One year ago a friend of mine called to let me know she was going to Berlin. My knee jerk reaction to her was ”couldn’t you find another place to visit”? That was a pavlovian reaction; my guilty conscience talking, not me. As a matter of fact I’ve been struggling with my putative guilty conscience regarding all things German since I was in my early twenties. Until the moment I bought a Karmann Ghia, (a two seater Volkswagen), I never considered the issue of whether or not to buy German products. It was a non-starter because I had never wanted or needed a foreign made product, at least none that I was aware of. But I wanted that car. Being in my twenties, with a mind of my own, a few bucks and the compulsion to live out my fantasies was all I needed to obsess over that green convertible Karmann Ghia, German or not! After all, the holocaust was history, I reasoned and the nefarious nazi murderers of Jews, thank god hadn’t directly impacted my family. Prior to buying the Karmann Ghia I had mentioned it to several friends and their reactions were universally the same: couldn’t you buy another car? Almost the same reaction I had when my friend told me she was going to visit Berlin forty years later. Interesting!

In examining my feelings then I noted no guilt in owning the car. Driving the Karmann Ghia was fun, especially with the top down, but something had been niggling away at me. Stepping into the car guiltlessly always aware of its German provenance I was concerned over my lack of guilt. Why wasn’t I feeling guilty about driving a German car? I should feel guilty –after all, six million of my people were murdered; whether they were my family wasn’t relevant. They were my people. Had I been in Germany or Eastern Europe immediately prior to or during World War II I would have surely been murdered. On the other hand I took note of the German reparations and the apparent ease by which Jews applied for and accepted the money. I also took note of the fact that Israel’s entire fleet of Egged buses were produced and manufactured by Mercedes and that most of the taxi fleet in around the country were Mercedes. It all boiled down to an awareness that I was feeling guilty about not feeing guilty. This was the kind of stuff turning over in my head until on one starry night my Karmann Ghia irreparably broke down and I settled for a Chevy.

Those feelings lay dormant for forty years until we decided to visit Berlin this past August. Interestingly I arranged my visit to Berlin with a visit to Israel first, notably Jerusalem, where I would conclave for 4 days with a very dear friend. Somehow flying to Berlin from Tel Aviv made more sense to me than flying from Chicago since doing so contextualize Berlin. Israel had become my security blanket noting that twice before, on trips to Austria, I arranged flying from Tel Aviv and not from some innocuous point of origination. To enter German or Austrian territory from any other point than Israel seemed sacrilegious. In other words, travelling to Germany or Austria via Israel somehow was ok, as though there was a hechsher. After all, if Israel has relations with Germany and Austria who am I too scoff at these countries?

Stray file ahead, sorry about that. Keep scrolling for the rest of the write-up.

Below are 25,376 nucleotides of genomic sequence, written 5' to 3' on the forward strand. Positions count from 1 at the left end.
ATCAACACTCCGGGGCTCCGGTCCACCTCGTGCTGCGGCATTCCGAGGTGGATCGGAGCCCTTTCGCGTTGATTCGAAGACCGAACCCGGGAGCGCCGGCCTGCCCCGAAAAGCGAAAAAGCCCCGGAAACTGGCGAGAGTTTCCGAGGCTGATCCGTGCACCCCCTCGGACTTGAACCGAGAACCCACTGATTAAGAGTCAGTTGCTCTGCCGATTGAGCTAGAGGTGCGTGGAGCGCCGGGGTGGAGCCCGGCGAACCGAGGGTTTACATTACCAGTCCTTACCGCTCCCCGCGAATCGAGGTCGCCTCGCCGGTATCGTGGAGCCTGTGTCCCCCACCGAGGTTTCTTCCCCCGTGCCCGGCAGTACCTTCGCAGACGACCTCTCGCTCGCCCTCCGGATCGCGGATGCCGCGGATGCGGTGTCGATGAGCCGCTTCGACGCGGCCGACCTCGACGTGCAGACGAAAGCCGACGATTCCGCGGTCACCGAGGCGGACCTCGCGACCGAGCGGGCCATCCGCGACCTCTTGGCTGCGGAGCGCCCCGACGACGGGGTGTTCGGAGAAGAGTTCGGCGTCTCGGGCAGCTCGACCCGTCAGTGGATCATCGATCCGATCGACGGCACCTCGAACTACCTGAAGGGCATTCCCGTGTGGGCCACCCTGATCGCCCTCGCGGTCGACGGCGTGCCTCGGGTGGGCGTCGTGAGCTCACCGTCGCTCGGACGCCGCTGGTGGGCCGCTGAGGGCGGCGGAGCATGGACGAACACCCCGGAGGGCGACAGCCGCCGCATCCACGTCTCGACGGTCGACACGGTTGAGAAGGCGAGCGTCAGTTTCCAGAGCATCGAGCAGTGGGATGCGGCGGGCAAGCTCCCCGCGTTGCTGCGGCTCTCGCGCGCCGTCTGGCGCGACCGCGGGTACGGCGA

I never liked Austria or the Austrians. I had been there on two separate occasions discovering that they weren’t a very friendly nation, nor did they care for foreigners, much less Jews. This observation was derived not on the basis of a quick, run through trip, but founded upon two lengthy stays, once in Vienna and the other time in Salzburg and its environs. Even the German I heard on the street was harsh sounding and evoked troubling images of the not too distant past. I felt good about these negative feelings because by having them I was sharing in the same feelings that so many of my people shared. I didn’t have to worry about not feeling guilty. Indeed it was comforting to be able to have an intense dislike for Austrians for no other reason than they had been instrumental in killing my people. Having had these negative feelings in Austria I was bracing for similar feelings in Berlin.

It was a shock to my system when after arriving in Berlin I didn’t experience any of the same feelings that I had in Austria. Berliners were open, friendly and embracing of foreigners and especially Jews and Israelis. During the time I was there I had nothing but positive experiences and good karma. German no longer seemed the harsh language of Nazis barking death orders to their compliant co-conspirators but an inviting, soft sounding language reminiscent of English. Ironically, this didn’t bode well for my complex Jewish psyche. I found myself once again seated in my Karmann Ghia with the top down, cruising Lake Shore Drive. Can life get any better? Yet niggling away at my psyche was the still small voice whispering about the bad things had happened to my people just a short while ago, robbing me of my ability to really enjoy myself. Here I was, sitting in a beergarten, drinking Berliner weisse beer desperately struggling with that small voice buried deep inside, always struggling to pop up and rob me of a good time. I was determined to keep it suppressed and enjoy the moment, knowing anyway that if I don’t feel guilty about celebrating life in Berlin, I will feel guilty about not feeling guilty.